Futility excuses a request. Neither Rule 804(a)(5) nor the constitution requires the prosecutor to butt his head against a wall just to see how much it hurts. But futility is a matter of degree. Maybe the prosecutor could have prevailed on the President to negotiate a new treaty. There is almost always some avenue to be pursued, albeit with minuscule chance of success. So the question is not one of absolutes, it is one of degrees, and a favorable outcome need not be certain to make it necessary to act. The advisory committee's note to Rule 804(a)(5) refers to Barber v. Page, 390 U.S. 719, 88 S.Ct. 1318, 20 L.Ed.2d 255 (1968), as the standard for the reasonableness of efforts to obtain non-resident witnesses, and Barber holds that a prosecutor may not omit making a request just because the answer is not a sure thing.


The declarant in Barber was in federal prison in Texas; a state prosecutor in Oklahoma did not request the federal government to make him available for trial, stating that the federal government had discretion not to comply with such a request. Although the federal government would have had discretion to say no, it was the "policy" of federal officials to "permit federal prisoners to testify in state court criminal proceedings pursuant to writs of habeas corpus ad testificandum issued out of state courts." 390 U.S. at 724, 88 S.Ct. at 1321 (note omitted). The policy was not invariant, but " 'the possibility of a refusal is not the equivalent of asking and receiving a rebuff.' In short, a witness is not 'unavailable' ... unless the prosecutorial authorities have made a good-faith effort to obtain his presence at trial. The State made no such effort here, and, so far as the record reveals, the sole reason why [the declarant] was not present to testify in person was because the State did not attempt to seek his presence." 390 U.S. at 724-25, 88 S.Ct. at 1321-22 (citation omitted). Barber dealt with a declarant in the United States, but there is no reason why the principle stops at the border. See United States v. Sindona, 636 F.2d 792, 804 (2d Cir.1980), cert. denied, 451 U.S. 912, 101 S.Ct. 1984, 68 L.Ed.2d 302 (1981) (by implication).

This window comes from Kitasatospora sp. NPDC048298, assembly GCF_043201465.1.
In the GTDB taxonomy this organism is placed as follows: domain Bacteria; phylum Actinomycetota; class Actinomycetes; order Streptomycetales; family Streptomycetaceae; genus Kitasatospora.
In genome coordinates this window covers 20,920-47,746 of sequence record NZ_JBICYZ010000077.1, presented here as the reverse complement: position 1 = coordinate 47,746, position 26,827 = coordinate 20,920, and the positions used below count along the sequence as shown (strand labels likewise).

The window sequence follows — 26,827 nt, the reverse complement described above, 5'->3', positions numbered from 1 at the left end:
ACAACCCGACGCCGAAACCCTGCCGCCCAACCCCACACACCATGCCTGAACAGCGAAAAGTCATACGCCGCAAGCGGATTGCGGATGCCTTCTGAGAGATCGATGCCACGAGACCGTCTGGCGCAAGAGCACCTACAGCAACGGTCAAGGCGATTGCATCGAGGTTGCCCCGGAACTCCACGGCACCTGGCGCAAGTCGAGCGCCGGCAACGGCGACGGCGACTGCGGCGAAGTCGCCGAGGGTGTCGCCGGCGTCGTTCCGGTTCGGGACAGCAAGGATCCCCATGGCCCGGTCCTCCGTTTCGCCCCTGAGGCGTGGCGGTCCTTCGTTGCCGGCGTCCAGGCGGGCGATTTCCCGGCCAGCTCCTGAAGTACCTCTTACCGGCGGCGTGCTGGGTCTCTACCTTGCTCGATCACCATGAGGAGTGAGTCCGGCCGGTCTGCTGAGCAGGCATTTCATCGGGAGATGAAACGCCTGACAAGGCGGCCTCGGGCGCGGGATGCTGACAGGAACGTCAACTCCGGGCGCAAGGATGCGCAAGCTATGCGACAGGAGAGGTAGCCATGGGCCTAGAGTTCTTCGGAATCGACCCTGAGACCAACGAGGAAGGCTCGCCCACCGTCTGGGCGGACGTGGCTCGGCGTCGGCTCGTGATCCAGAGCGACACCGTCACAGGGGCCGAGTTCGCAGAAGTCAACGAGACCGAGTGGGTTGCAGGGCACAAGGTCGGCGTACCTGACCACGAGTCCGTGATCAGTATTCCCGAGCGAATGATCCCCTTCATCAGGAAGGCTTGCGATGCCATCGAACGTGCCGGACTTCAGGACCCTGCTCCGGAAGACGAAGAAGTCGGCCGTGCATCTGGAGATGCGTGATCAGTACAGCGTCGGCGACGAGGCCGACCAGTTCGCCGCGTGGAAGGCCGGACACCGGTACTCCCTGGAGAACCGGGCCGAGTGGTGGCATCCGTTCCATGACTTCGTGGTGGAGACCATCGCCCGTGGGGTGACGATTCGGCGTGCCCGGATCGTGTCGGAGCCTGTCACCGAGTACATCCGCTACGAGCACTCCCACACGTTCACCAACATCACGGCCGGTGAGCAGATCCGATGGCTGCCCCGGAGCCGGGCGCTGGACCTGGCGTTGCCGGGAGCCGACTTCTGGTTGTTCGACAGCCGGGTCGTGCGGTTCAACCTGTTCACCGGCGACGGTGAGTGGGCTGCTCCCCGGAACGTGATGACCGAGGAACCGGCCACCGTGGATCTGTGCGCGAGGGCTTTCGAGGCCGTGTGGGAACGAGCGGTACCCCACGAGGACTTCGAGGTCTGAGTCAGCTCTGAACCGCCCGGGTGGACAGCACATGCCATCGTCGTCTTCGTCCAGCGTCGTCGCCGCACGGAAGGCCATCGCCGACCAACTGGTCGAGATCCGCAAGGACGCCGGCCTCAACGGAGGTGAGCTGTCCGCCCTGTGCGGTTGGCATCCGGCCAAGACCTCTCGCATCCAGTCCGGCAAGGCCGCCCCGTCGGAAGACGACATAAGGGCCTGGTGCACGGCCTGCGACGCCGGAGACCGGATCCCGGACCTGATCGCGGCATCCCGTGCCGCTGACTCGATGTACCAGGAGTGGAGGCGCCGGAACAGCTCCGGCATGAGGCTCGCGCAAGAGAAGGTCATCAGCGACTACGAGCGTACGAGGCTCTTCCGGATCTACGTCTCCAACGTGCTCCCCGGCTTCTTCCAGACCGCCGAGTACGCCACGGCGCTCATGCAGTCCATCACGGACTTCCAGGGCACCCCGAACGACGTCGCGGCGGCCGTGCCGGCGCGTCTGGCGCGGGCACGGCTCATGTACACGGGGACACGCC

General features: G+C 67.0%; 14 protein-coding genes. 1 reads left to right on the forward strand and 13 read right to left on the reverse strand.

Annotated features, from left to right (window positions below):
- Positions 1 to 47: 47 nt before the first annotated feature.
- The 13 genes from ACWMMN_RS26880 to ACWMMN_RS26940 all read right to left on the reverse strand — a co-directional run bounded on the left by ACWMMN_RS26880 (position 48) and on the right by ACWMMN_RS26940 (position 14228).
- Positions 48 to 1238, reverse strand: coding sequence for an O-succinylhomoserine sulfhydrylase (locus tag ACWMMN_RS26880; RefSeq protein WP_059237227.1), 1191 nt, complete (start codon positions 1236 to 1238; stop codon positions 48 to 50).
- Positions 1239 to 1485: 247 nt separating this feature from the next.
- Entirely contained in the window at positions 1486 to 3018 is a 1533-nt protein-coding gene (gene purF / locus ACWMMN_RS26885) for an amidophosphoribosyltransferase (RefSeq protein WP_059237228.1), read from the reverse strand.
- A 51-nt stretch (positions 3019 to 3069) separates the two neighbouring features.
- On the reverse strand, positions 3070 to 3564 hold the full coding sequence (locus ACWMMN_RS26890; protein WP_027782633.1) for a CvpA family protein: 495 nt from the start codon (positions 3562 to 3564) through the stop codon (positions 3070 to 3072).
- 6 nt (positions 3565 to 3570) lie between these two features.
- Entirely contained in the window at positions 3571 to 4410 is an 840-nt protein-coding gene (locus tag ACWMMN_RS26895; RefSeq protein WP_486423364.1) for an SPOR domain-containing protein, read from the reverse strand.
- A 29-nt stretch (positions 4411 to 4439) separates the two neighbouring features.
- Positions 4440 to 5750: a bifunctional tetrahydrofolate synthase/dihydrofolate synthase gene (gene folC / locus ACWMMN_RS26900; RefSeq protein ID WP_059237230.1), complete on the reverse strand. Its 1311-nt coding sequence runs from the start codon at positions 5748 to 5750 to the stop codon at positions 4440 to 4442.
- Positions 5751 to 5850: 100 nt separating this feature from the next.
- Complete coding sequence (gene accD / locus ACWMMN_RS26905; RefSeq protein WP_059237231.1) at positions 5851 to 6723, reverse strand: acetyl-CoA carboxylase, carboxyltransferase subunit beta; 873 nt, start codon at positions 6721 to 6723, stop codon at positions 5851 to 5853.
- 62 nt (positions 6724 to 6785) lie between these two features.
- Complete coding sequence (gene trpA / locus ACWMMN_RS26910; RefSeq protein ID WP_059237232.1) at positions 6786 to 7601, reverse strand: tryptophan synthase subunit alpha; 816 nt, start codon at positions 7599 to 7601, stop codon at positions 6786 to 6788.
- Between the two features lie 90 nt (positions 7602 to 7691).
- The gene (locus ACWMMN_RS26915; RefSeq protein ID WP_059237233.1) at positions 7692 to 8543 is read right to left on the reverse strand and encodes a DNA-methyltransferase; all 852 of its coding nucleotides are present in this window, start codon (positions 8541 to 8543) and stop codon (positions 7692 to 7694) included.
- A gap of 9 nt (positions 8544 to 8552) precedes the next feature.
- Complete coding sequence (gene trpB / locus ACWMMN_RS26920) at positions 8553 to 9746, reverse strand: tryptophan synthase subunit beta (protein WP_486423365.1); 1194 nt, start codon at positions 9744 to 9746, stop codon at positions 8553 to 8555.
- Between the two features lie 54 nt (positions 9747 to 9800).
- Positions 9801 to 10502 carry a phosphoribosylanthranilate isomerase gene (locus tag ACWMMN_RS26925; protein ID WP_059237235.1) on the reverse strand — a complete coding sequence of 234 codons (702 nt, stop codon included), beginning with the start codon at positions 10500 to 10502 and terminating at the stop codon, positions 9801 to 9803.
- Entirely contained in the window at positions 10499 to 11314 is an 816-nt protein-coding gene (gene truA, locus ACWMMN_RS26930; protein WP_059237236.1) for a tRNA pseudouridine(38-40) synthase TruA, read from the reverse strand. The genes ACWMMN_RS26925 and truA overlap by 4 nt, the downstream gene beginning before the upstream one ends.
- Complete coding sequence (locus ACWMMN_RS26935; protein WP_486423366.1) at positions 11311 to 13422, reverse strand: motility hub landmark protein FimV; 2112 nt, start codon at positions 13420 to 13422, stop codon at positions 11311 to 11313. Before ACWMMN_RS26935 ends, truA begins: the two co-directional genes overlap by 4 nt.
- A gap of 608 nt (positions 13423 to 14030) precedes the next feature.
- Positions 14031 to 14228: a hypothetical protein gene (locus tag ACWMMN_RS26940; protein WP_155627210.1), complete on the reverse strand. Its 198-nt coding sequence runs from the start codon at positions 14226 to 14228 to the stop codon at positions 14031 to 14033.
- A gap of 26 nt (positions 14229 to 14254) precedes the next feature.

The favorable response need not be certain; Barber establishes this. Need it be more likely than not that the response would be favorable? Is a 10% chance of a favorable outcome enough to require the prosecutor to try? Both the constitution and Rule 804 strongly favor live testimony, and it is always easy to ask politely. Because the cost of the request is low and the benefit of a favorable response high, it is necessary to ask even when the answer is likely to be no. Nothing ventured nothing gained. Here, however, the probability of a favorable response under current law was low, and the probability that Bowe would testify at all if haled into this country was low as well; the combined probability was close to zero. Even a small expenditure of time by prosecutor and Department of State is unnecessary when the joint probability is so low.


First things first. The chance Bowe could have been brought to the United States as a witness was vanishingly small. The only treaty in question, which covers extradition, does not authorize compulsory process to produce witnesses. A polite request to turn Bowe over would have been an insult to Bahamian officials. No civilized country will turn over one of its nationals to a foreign power, against the person's will, in the absence of a treaty. The State Department was unlikely to request the Bahamas to send a team of goons to Bowe's house to spirit him out of the country in the dead of night. Nothing short of a new treaty could have produced Bowe's involuntary appearance in the United States as a witness. The existing treaty with the Bahamas3 allows extradition only of a person who has been "accused or convicted" of one of the listed offenses. Art. 1, 47 Stat. 2122. Article 9 of the treaty says that there shall be extradition "only if the evidence be found sufficient", 47 Stat. 2125, to justify a trial. The treaty does not refer to "unindicted co-conspirators", let alone to co-conspirators who are unnamed. The only way the United States could have secured Bowe's presence under the treaty, then, would have been to have indicted him and convinced authorities in the Bahamas that the evidence was sufficient.